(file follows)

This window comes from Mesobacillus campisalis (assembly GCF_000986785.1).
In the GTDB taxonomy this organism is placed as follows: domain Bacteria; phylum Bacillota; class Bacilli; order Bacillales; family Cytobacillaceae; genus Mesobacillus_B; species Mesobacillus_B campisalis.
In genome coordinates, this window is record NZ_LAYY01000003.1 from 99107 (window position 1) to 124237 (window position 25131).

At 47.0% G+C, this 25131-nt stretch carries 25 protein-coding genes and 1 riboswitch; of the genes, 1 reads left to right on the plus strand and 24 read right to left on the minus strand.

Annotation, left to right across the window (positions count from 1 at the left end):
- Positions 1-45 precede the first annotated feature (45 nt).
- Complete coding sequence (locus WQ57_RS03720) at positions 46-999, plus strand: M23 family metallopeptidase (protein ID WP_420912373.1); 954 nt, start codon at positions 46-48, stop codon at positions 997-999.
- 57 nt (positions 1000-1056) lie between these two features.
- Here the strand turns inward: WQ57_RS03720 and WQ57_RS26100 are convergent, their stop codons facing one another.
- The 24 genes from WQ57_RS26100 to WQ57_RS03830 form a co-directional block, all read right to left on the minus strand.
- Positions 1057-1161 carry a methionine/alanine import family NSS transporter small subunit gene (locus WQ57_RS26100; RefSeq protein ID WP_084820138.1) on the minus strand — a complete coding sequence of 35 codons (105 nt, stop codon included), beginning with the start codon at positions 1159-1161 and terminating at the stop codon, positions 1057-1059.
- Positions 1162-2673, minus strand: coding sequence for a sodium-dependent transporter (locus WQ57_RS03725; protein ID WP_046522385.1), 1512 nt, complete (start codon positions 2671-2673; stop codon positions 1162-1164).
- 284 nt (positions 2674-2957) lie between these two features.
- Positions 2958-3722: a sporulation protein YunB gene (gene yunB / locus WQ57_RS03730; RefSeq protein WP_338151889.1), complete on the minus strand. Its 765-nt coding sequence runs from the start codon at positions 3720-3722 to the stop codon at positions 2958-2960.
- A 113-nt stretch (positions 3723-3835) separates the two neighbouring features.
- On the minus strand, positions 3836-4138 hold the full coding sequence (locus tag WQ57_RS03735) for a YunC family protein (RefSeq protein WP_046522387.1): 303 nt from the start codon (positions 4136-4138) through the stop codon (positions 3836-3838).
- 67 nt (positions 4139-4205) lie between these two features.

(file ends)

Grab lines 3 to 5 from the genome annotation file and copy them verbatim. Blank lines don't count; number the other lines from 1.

In genome coordinates, this window is record NZ_LAYY01000003.1 from 99107 (window position 1) to 124237 (window position 25131).

At 47.0% G+C, this 25131-nt stretch carries 25 protein-coding genes and 1 riboswitch; of the genes, 1 reads left to right on the plus strand and 24 read right to left on the minus strand.

Annotation, left to right across the window (positions count from 1 at the left end):